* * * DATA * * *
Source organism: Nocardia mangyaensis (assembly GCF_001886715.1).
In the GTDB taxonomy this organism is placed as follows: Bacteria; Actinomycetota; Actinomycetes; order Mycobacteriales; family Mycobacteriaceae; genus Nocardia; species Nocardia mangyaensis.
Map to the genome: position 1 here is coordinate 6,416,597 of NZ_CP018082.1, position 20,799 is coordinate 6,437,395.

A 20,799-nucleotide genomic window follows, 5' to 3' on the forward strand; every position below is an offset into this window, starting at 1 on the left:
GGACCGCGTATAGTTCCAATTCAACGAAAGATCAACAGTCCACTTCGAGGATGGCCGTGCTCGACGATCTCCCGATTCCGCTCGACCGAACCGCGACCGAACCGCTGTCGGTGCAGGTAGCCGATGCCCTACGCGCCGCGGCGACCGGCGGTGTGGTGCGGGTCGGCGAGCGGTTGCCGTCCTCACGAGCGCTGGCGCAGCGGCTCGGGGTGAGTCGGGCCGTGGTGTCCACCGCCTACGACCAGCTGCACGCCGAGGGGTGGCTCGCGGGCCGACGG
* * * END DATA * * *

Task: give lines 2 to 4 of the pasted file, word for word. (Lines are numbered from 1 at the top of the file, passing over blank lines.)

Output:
In the GTDB taxonomy this organism is placed as follows: Bacteria; Actinomycetota; Actinomycetes; order Mycobacteriales; family Mycobacteriaceae; genus Nocardia; species Nocardia mangyaensis.
Map to the genome: position 1 here is coordinate 6,416,597 of NZ_CP018082.1, position 20,799 is coordinate 6,437,395.

A 20,799-nucleotide genomic window follows, 5' to 3' on the forward strand; every position below is an offset into this window, starting at 1 on the left: